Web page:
Essay Outline


How to outline a proper essay
Kai  Ladd
Note by Kai Ladd, updated more than 1 year ago
Kai  Ladd
Created by Kai Ladd almost 10 years ago

Resource summary

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Outline make it easier to write your essay. It helps your essay stay focused, helps you to organize your points, and keeps you from getting stuck.

Follow these steps in this order to get the most of your outline.1. Main Idea: After deciding on what topic you are going to choose, reading or scanning through the literature, and developing a working thesis, you should have an idea of what the main points of your essay will be.  Write the main idea for each paragraph in the "Main Idea" space.  (These will not be written "as is" in your essay, but will serve as guidelines for you as you prepare your outline.) 2. Points for Development: Place your points of evidence in the spaces provided. Each point you want to make (a, c, e, g) should be supported with a specific detail (quotation or described detail) from the story (b, d, f, h) to prove your arguments. Each body paragraph should have three or more points of support. 3. Topic Sentence: By using the points of evidence (See 2), you can then summarize what the paragraph will be presenting.  Put that here in one or two complete sentences for each body paragraph.   This should convey the main idea of the paragraph to your reader. 4. Transitional Sentence: By looking at the "Topic Sentences" for each paragraph, you can make a transitional sentence which flows between the two paragraphs. In your essay, this will be the last sentence of the paragraph.   You will examine this step in greater detail, later in this lesson. 5. Thesis Statement: Revise your working thesis.  By summarizing your two or three "Topic Sentences", you can make a thesis statement. Make sure the thesis is one that will be supported by all of the body paragraphs, and be sure it answers the question which was posed to you.  No matter how good your essay is, you have to address the question to get a good mark. 6. Literature Specific Statements:  Working backwards through the introduction, you can then summarize the literature and introduce how it fits into the question. 7. Generalization: Review the question again, and make a generalized statement about life, society, or people, that reflects what you are about to present. 8. Conclusion: Similar to the introductory paragraph, but in reverse.  Restate the thesis, using different words.  Sum up the main points of your essay and/or state what has been learned, either by the reader or by the character you have been discussing.  Then, make another generalized societal statement, similar to the first, but focusing more on what has been learned. With the outline complete, the essay will be essentially finished. All you will have to do next is to arrange the information into complete functional sentences, and finish the six steps.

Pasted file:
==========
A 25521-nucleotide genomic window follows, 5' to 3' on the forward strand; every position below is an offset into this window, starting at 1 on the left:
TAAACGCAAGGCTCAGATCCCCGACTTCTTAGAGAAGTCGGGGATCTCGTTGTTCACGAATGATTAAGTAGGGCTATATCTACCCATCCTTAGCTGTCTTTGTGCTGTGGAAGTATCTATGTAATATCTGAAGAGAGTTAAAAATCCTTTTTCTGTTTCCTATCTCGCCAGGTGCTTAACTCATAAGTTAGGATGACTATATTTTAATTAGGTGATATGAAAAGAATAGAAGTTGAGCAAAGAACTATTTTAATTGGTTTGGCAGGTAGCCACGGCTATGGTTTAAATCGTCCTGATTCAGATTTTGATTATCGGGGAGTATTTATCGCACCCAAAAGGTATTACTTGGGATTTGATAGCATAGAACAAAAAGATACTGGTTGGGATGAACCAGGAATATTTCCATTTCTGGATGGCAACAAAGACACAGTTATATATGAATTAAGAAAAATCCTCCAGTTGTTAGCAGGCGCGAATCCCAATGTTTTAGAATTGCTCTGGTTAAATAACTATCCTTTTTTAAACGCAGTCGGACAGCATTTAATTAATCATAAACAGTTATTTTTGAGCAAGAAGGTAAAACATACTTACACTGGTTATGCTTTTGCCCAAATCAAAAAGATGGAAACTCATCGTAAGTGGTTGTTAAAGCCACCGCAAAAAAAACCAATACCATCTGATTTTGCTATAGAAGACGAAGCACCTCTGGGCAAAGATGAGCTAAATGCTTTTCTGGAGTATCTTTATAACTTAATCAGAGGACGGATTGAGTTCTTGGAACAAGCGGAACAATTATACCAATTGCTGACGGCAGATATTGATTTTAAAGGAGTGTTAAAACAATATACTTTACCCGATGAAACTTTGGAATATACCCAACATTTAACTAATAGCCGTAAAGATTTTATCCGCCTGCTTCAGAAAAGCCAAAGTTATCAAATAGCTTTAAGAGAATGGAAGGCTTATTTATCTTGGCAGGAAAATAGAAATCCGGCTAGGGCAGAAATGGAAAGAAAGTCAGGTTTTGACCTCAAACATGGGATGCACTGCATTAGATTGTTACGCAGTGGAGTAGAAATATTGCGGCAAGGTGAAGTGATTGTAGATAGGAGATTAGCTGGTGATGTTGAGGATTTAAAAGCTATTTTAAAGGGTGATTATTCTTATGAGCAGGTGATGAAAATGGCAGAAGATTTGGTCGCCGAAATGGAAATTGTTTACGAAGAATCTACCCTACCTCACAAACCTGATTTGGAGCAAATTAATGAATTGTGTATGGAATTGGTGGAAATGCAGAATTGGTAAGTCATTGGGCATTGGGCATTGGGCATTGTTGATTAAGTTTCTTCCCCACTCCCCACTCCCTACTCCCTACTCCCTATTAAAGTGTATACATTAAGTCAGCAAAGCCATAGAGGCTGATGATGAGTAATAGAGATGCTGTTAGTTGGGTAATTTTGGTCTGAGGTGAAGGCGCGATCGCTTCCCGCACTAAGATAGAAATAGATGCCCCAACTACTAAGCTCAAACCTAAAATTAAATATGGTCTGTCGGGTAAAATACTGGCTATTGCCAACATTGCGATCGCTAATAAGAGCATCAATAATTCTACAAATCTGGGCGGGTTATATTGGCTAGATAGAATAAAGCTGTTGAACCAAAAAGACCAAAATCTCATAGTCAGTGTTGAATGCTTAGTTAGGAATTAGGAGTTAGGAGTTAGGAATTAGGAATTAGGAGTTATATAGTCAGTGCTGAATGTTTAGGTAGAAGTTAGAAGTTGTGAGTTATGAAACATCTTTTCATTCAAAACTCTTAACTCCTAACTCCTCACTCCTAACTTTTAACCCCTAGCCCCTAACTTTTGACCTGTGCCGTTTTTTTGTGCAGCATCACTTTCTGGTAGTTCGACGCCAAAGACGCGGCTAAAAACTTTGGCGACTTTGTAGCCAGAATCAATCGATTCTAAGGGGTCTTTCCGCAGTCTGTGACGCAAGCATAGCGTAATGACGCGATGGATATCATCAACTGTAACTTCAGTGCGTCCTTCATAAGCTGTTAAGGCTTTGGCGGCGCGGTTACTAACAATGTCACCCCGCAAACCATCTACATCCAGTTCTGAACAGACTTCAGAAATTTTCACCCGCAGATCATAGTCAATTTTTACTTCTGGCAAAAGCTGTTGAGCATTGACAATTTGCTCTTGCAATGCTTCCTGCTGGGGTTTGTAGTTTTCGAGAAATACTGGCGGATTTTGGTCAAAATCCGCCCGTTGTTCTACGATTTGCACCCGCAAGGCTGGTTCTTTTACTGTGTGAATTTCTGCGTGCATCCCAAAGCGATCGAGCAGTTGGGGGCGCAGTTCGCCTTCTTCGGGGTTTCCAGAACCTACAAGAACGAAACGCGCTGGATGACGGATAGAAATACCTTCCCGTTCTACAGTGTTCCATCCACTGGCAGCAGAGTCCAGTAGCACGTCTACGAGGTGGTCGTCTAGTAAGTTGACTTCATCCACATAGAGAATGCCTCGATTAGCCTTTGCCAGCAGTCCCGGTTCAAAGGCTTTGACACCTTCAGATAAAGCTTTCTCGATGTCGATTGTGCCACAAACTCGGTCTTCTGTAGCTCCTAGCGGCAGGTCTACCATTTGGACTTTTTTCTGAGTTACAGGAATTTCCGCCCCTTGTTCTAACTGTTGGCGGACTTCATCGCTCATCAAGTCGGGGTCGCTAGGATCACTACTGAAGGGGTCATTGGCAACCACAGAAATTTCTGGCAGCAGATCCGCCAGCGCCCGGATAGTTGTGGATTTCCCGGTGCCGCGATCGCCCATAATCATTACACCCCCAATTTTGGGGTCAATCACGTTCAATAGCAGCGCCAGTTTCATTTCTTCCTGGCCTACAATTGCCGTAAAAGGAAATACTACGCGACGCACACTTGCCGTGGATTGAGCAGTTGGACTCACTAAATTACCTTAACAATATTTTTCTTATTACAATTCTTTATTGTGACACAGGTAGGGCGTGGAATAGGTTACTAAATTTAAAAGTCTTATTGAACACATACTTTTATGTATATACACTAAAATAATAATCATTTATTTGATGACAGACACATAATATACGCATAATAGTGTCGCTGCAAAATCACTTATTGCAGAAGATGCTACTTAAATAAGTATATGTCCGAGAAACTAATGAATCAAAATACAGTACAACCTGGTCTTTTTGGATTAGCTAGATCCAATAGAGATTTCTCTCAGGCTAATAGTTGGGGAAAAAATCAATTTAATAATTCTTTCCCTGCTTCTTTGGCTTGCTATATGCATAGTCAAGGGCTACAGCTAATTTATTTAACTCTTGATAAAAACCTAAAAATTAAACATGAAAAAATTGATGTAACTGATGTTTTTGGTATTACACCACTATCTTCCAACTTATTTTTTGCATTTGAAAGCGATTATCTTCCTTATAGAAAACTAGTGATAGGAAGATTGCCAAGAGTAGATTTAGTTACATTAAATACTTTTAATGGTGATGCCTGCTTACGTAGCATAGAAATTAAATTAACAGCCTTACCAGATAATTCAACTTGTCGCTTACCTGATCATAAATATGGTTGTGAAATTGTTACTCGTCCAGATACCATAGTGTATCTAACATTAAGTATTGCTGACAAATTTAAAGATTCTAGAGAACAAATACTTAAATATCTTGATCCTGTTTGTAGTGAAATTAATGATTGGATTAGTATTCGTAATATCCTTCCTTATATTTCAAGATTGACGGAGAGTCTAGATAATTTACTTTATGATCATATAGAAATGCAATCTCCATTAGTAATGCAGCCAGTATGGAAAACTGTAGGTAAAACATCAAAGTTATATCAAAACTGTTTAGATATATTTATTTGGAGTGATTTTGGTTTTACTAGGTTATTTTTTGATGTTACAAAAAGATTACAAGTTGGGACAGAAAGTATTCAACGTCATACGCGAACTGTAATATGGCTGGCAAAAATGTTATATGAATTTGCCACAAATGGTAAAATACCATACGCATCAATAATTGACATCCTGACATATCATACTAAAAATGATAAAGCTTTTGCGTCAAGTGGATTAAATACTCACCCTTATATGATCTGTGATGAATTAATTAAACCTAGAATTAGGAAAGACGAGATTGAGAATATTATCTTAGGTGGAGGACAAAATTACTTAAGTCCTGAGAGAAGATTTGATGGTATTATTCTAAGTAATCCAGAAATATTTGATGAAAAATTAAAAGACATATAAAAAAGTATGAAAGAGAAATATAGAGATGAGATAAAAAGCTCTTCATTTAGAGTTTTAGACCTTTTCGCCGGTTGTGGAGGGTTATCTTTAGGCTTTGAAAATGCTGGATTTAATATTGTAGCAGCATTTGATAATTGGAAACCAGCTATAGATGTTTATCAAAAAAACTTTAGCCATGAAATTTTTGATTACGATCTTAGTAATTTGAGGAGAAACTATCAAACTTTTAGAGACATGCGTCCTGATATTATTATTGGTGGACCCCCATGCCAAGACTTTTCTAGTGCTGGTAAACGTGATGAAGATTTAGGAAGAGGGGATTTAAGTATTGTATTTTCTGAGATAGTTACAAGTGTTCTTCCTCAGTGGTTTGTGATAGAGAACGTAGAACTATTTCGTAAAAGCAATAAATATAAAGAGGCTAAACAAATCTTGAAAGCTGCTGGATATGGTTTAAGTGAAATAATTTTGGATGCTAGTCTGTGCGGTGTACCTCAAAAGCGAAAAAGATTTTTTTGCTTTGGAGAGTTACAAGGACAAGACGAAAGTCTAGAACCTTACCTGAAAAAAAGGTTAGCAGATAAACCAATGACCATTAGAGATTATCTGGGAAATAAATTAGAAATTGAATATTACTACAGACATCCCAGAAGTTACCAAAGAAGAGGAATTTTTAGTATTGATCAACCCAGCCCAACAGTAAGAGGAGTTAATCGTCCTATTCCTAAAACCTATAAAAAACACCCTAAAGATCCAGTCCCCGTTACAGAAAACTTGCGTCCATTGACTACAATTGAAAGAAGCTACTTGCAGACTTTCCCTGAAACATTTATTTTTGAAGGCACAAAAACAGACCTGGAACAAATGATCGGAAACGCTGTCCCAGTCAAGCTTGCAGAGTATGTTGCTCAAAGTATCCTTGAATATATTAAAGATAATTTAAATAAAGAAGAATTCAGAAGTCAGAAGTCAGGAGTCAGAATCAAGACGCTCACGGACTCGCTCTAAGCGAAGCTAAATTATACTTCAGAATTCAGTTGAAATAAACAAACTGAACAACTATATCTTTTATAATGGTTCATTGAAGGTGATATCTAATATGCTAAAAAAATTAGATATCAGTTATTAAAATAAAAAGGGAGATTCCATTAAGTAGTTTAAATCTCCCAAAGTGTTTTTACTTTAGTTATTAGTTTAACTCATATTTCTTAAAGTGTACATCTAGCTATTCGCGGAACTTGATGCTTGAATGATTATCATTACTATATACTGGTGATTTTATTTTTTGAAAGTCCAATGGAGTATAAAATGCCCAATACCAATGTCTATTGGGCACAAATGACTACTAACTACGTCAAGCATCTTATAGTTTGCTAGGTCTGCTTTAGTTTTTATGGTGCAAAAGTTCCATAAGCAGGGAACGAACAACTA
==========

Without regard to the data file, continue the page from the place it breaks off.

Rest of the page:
Introductions: Tell Reader what topic and piece of literature is important. specifies what literature work you will discuss (Literature specific) States main point & how you plan to prove that point (Thesis statement) Guidelines: Should progress from general to specific Shouldn't bring up ideas not developed in essay body Should mention both Title and Author of the work. Note short story and poem titles should be placed within quotation marks, while film and novel titles are italicized (Underlined when not available (like diploma exam) Thesis statements should be underlined



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